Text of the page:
Potter students exploring books through theater with the Zeiterion
Potter Elementary School students are making history and reading come alive through a new partnership with the Zeiterion Performing Arts Center.
Throughout the month, students in fifth grade classes are learning the basics of theater and writing and performing their own scenes through the Page to Stage program. It is the first time the long-running program has been introduced to Dartmouth schools.
The program is designed to bridge theater arts with students’ regular English language arts curriculum, by incorporating the students’ regular reading of “Number the Stars.” The historical fiction novel, set during the Holocaust, tells the story of life Danish Jews during World War II.
“Students are very engaged and involved,” said Ashley Cubellis, Director of Education and Community Engagement at the Zeiterion Performing Arts Center. “Even students that aren’t typically engaged in regular classroom activities find this work interesting. They get to get out of their seats, work collaboratively, and create.”
Potter Principal Heidi Brooks noted the program is not only getting students valuable exposure to the arts and an important part of history, it’s also giving them a new outlet to think critically and experience the books they have just read in a different way.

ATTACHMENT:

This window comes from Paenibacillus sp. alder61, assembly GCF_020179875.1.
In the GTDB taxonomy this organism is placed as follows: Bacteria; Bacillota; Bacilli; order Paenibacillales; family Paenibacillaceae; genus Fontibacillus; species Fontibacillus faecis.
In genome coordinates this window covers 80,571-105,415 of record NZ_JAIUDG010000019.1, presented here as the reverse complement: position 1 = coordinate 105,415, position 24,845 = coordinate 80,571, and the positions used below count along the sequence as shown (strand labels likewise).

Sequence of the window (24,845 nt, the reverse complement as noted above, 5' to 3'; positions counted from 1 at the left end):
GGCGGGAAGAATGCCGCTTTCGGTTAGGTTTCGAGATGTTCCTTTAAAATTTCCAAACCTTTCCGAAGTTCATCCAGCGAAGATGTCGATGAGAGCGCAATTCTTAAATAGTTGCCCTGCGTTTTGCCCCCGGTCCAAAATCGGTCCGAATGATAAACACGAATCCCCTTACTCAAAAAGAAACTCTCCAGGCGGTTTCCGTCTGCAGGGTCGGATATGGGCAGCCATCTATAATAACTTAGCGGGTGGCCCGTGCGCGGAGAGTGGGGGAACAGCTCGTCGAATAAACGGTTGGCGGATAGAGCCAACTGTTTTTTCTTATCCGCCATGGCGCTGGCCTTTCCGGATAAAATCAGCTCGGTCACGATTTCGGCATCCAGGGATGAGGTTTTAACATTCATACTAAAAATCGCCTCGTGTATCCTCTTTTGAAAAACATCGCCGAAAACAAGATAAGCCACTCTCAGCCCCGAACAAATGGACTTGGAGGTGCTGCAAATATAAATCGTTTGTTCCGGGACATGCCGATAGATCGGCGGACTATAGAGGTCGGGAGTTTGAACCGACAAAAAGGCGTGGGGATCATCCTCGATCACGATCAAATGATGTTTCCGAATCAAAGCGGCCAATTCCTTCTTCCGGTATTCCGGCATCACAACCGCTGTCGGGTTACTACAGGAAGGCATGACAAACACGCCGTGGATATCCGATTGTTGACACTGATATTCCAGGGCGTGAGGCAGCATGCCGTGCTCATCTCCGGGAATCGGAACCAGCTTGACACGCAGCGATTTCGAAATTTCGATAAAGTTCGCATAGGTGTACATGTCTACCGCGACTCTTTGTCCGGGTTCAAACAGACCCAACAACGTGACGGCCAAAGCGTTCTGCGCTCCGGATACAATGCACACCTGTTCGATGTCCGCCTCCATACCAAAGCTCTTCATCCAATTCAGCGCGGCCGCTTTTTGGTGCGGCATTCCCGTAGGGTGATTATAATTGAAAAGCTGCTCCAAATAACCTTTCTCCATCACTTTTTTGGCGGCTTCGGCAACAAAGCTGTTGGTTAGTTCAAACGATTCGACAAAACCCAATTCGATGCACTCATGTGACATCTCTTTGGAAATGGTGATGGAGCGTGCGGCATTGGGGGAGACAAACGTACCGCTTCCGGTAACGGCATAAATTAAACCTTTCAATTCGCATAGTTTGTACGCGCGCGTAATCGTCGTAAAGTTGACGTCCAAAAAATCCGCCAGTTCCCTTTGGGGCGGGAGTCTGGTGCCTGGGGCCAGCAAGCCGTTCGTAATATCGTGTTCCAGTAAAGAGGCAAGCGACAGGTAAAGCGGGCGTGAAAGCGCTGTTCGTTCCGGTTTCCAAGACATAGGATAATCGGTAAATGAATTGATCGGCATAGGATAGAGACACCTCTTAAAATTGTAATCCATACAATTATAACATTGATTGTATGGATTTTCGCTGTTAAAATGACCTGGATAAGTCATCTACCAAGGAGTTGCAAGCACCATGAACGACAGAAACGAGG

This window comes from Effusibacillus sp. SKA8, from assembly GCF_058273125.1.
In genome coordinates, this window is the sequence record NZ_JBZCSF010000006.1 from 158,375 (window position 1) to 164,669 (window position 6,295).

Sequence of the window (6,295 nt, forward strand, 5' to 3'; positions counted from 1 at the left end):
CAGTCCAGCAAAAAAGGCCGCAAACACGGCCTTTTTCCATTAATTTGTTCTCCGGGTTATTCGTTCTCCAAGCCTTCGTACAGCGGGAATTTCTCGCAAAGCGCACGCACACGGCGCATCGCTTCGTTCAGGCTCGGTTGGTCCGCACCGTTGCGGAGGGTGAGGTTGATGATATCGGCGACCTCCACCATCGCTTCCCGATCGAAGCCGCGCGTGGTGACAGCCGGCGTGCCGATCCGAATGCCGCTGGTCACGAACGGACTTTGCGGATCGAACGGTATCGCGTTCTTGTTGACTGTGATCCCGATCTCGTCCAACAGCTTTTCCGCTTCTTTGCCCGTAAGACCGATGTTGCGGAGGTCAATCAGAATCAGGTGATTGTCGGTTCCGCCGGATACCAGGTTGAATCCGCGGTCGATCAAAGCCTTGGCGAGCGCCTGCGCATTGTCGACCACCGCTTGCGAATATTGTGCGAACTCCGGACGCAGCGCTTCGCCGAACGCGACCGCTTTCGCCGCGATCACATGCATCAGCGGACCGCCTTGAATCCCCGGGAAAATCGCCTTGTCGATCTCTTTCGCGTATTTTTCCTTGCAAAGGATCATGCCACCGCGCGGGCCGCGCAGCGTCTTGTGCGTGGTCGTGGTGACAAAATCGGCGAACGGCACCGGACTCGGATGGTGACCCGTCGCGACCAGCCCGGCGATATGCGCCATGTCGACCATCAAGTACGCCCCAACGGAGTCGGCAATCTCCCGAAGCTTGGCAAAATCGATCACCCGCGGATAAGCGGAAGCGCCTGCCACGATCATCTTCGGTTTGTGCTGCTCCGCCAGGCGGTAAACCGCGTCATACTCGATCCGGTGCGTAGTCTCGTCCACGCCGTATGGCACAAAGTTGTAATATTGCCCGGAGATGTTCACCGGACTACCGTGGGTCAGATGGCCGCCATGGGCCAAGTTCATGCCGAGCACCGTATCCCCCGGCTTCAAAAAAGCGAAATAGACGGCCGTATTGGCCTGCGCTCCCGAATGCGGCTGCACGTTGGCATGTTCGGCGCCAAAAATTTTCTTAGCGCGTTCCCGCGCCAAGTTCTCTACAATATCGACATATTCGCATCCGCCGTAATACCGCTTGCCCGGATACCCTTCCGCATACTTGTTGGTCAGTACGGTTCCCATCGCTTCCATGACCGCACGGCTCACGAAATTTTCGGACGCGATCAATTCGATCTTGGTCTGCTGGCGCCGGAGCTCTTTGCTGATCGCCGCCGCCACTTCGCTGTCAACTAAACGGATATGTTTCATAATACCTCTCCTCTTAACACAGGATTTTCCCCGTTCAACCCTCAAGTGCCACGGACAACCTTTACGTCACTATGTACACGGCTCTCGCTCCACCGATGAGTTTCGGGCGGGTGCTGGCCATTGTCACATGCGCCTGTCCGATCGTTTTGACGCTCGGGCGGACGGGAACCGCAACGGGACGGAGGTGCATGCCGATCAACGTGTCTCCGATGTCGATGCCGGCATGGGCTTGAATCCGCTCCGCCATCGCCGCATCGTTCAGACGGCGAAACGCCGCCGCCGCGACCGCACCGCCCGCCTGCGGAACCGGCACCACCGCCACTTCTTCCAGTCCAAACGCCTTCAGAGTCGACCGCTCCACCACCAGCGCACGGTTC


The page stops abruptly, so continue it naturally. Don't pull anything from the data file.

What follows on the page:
“This opportunity is giving students a way to really think about the characters from different angles and maybe even something that wasn’t even presented in the novel,” Brooks said.
On Feb. 25, teaching artists were busy with lectures in all of Potter’s fifth grade classes. In one classroom, Patricia Thomas turned part of classroom into a makeshift stage. Organizing students into parts - both acting and technical - students put on a short, two-minute opening scene she wrote in which residents of a small village first encounter occupying Nazi soldiers.
“I wrote it as a crowd scene to set the mood of the village and the Nazi occupation,” Thomas said, noting students will be building off of it throughout the program with their own dialog, props, lines, and plots.
In another classroom, Arla Berman led her students through a monologue-writing exercise in the novel’s setting. It helped students learn the basics of script writing, and allowing emotion into their acting.
Students will be participating in Page to Stage through April. On April 2, students will be invited to a live performance of the novel at the Zeiterion.